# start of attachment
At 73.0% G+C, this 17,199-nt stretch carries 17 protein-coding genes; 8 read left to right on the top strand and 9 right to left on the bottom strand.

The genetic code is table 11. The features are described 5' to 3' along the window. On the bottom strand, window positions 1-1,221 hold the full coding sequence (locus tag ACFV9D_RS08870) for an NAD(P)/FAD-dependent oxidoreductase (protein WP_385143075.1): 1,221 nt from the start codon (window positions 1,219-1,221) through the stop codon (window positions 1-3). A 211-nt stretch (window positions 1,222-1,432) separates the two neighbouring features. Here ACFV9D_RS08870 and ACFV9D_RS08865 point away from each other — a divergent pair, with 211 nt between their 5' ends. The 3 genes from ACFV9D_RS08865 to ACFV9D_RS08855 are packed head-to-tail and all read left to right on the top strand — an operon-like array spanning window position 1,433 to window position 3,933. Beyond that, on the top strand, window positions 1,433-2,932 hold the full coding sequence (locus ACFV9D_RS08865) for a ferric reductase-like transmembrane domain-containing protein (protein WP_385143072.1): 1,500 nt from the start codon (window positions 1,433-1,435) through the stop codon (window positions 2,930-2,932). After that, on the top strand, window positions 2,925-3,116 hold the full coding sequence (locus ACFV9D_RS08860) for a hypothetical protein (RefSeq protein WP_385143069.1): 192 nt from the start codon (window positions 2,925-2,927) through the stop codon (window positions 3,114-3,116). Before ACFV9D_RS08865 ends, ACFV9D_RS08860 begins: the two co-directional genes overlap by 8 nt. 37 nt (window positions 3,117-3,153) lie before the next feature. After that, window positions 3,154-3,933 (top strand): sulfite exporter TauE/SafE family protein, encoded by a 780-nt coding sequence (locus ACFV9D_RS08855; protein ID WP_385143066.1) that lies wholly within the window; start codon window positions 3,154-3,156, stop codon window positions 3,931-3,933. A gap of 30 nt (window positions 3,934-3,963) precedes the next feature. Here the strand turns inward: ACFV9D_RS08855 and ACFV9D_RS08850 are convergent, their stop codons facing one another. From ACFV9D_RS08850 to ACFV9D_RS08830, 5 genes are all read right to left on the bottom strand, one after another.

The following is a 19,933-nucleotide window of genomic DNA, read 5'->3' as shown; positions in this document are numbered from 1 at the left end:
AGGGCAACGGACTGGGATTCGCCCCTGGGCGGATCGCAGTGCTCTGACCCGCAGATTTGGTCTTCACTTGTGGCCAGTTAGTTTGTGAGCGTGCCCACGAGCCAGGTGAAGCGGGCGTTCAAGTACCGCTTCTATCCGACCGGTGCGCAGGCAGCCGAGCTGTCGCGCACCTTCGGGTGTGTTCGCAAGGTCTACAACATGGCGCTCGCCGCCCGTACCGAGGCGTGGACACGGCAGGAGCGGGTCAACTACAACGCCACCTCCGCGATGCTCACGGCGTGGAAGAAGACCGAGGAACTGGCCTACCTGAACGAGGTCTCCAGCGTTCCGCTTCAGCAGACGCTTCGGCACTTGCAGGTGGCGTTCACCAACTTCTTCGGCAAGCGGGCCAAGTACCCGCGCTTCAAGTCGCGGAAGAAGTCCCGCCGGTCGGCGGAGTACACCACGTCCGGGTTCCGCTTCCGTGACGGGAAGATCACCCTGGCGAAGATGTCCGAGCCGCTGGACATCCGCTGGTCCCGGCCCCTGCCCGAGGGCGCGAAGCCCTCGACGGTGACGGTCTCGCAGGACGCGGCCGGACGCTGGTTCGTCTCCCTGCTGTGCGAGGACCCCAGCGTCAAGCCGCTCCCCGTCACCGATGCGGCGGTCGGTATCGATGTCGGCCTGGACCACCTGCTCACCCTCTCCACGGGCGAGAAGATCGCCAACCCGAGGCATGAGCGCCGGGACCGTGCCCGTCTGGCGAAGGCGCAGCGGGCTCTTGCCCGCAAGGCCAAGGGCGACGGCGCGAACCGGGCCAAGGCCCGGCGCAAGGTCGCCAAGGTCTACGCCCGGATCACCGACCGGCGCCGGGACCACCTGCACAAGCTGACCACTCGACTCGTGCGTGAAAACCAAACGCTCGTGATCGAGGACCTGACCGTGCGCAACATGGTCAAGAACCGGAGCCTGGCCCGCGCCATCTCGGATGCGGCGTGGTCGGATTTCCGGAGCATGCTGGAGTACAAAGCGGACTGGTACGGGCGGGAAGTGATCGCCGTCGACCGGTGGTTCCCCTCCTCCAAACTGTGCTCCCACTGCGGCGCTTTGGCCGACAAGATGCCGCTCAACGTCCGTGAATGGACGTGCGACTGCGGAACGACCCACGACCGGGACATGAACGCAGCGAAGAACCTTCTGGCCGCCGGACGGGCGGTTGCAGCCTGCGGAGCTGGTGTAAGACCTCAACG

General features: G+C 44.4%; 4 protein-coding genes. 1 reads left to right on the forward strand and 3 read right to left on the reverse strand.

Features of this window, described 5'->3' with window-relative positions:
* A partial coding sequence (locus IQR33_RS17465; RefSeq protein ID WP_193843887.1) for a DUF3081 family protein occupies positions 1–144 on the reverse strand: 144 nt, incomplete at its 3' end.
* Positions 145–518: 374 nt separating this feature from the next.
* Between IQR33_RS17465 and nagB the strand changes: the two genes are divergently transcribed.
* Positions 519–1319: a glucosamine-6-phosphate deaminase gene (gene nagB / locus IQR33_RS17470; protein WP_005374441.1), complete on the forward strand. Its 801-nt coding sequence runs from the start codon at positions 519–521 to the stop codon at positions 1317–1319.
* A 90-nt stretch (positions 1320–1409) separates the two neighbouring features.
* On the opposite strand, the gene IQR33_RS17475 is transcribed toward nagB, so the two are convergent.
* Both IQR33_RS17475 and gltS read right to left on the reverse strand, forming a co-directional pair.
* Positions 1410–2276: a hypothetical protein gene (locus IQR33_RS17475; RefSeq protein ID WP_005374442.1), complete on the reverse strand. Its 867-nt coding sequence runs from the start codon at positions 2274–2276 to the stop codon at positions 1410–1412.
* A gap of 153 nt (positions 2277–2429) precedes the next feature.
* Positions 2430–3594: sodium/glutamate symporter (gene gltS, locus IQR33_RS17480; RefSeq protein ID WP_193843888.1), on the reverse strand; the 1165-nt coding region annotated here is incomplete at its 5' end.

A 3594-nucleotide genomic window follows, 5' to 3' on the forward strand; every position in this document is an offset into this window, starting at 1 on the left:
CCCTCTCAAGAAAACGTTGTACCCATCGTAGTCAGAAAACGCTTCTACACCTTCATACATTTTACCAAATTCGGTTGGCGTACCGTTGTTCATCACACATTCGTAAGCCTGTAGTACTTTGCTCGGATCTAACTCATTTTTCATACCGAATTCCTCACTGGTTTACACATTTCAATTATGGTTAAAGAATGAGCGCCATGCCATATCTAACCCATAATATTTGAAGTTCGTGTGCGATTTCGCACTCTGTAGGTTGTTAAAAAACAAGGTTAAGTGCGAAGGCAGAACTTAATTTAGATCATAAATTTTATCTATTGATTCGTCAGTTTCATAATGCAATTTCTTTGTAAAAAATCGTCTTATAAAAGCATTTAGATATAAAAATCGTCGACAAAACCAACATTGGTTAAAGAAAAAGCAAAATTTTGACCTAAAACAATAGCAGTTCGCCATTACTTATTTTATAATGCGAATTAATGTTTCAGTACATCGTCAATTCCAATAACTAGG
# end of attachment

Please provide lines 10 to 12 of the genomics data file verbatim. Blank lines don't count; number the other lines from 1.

* Positions 519–1319: a glucosamine-6-phosphate deaminase gene (gene nagB / locus IQR33_RS17470; protein WP_005374441.1), complete on the forward strand. Its 801-nt coding sequence runs from the start codon at positions 519–521 to the stop codon at positions 1317–1319.
* A 90-nt stretch (positions 1320–1409) separates the two neighbouring features.
* On the opposite strand, the gene IQR33_RS17475 is transcribed toward nagB, so the two are convergent.